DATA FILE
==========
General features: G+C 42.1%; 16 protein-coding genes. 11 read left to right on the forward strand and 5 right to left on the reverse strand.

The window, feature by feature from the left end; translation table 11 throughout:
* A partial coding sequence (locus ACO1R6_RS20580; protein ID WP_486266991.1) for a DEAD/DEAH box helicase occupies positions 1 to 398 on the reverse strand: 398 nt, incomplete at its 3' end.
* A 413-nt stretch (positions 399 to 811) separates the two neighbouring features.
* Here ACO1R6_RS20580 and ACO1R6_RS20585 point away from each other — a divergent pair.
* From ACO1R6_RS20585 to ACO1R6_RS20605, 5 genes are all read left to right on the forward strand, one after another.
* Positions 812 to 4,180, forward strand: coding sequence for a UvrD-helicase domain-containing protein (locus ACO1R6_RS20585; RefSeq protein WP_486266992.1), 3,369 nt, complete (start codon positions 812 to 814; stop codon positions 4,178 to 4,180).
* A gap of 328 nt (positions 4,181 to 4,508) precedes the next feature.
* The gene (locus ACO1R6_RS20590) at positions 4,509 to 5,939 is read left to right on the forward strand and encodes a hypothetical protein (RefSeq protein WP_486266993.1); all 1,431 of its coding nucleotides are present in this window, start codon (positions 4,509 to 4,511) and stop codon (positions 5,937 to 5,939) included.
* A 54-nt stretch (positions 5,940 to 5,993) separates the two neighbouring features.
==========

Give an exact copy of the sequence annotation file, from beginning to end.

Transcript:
General features: G+C 42.1%; 16 protein-coding genes. 11 read left to right on the forward strand and 5 right to left on the reverse strand.

The window, feature by feature from the left end; translation table 11 throughout:
* A partial coding sequence (locus ACO1R6_RS20580; protein ID WP_486266991.1) for a DEAD/DEAH box helicase occupies positions 1 to 398 on the reverse strand: 398 nt, incomplete at its 3' end.
* A 413-nt stretch (positions 399 to 811) separates the two neighbouring features.
* Here ACO1R6_RS20580 and ACO1R6_RS20585 point away from each other — a divergent pair.
* From ACO1R6_RS20585 to ACO1R6_RS20605, 5 genes are all read left to right on the forward strand, one after another.
* Positions 812 to 4,180, forward strand: coding sequence for a UvrD-helicase domain-containing protein (locus ACO1R6_RS20585; RefSeq protein WP_486266992.1), 3,369 nt, complete (start codon positions 812 to 814; stop codon positions 4,178 to 4,180).
* A gap of 328 nt (positions 4,181 to 4,508) precedes the next feature.
* The gene (locus ACO1R6_RS20590) at positions 4,509 to 5,939 is read left to right on the forward strand and encodes a hypothetical protein (RefSeq protein WP_486266993.1); all 1,431 of its coding nucleotides are present in this window, start codon (positions 4,509 to 4,511) and stop codon (positions 5,937 to 5,939) included.
* A 54-nt stretch (positions 5,940 to 5,993) separates the two neighbouring features.